To send content items to your account,
please confirm that you agree to abide by our usage policies.
If this is the first time you use this feature, you will be asked to authorise Cambridge Core to connect with your account.
Find out more about sending content to .
To send content items to your Kindle, first ensure firstname.lastname@example.org
is added to your Approved Personal Document E-mail List under your Personal Document Settings
on the Manage Your Content and Devices page of your Amazon account. Then enter the ‘name’ part
of your Kindle email address below.
Find out more about sending to your Kindle.
Note you can select to send to either the @free.kindle.com or @kindle.com variations.
‘@free.kindle.com’ emails are free but can only be sent to your device when it is connected to wi-fi.
‘@kindle.com’ emails can be delivered even when you are not connected to wi-fi, but note that service fees apply.
On 12 May 1726, the Reverend Ezekiel Hamilton wrote a letter from Madrid to John Hay, Earl of Inverness in Rome. Hamilton principally wanted ‘to send … the cypher I had so long promised’. Evidently Hamilton was a valued Jaco-bite cryptographer. However, fortunately for historians, Hamilton's explanation regarding the cypher is written in plain English:
This putts me in mind of another view I had in compiling this cypher, and that is to make it chiefly a military one, and calculated as much as possible for a fair meeting on the green (a health I have often drank but a thing I long extremely to see). For I shou'd have been altogether unworthy of the military Title His Majesty has been pleas'd to Honour me with, if I had not perfected the cypher on this Head; and as the aforesaid Meeting at Home is the end of all negotiations and correspondence abroad,any cypher that is not contriv'd chiefly for an Invasion is in my Humble opinion Literally a cypher and can never make a significant Figure.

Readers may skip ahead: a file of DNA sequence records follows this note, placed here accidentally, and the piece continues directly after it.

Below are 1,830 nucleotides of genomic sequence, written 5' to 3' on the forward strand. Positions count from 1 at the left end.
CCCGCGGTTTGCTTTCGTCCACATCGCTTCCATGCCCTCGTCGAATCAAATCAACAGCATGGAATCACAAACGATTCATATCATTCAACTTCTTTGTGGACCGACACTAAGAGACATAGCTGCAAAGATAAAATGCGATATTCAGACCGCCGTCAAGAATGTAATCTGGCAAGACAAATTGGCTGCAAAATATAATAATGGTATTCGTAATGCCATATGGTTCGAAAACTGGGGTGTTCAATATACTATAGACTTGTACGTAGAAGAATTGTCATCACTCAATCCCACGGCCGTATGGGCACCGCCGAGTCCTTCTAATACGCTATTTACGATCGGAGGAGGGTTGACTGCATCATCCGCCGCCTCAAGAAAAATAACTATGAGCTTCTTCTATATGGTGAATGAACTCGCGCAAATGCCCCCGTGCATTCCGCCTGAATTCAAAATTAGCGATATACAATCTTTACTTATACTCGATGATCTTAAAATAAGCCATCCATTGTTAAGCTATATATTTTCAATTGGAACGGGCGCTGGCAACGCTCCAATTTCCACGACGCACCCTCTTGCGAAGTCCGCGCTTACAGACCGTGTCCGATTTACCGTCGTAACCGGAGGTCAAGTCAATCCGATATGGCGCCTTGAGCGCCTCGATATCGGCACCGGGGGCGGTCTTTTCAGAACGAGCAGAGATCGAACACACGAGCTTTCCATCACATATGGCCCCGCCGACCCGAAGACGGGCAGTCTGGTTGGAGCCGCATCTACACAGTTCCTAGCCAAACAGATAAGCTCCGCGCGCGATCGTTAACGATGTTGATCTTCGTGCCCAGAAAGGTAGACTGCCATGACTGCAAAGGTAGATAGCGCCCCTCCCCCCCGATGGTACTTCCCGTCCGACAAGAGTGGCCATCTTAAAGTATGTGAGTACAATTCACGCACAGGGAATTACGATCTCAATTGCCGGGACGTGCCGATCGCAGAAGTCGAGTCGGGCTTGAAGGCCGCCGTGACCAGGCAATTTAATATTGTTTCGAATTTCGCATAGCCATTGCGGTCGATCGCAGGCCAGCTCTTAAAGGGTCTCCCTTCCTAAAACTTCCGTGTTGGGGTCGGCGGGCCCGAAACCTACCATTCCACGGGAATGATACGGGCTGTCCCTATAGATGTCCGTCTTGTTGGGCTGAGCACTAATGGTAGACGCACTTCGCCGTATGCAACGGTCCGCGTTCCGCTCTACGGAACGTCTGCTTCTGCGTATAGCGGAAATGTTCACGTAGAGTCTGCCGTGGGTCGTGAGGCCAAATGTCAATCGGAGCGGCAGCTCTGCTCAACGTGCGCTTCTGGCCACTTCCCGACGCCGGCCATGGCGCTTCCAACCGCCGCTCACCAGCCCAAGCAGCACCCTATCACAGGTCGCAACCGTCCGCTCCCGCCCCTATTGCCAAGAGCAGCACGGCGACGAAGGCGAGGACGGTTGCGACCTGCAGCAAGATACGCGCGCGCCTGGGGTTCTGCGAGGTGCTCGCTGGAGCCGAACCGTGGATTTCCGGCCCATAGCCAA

Hamilton goes on to reference the Scottish Ballads of ‘Christ's Kirk on the Green’ and ‘Habby Simpson’, as well as stressing to Hay that ‘I assure your Lordship I have no inclination to build castles in Spain’.
This source sheds light on the origins of the Order of Toboso-a Jacobite fraternity named in honour of Dulcinea del Toboso, the imaginary amour of Don Quixote – in which Hamilton played a pivotal role.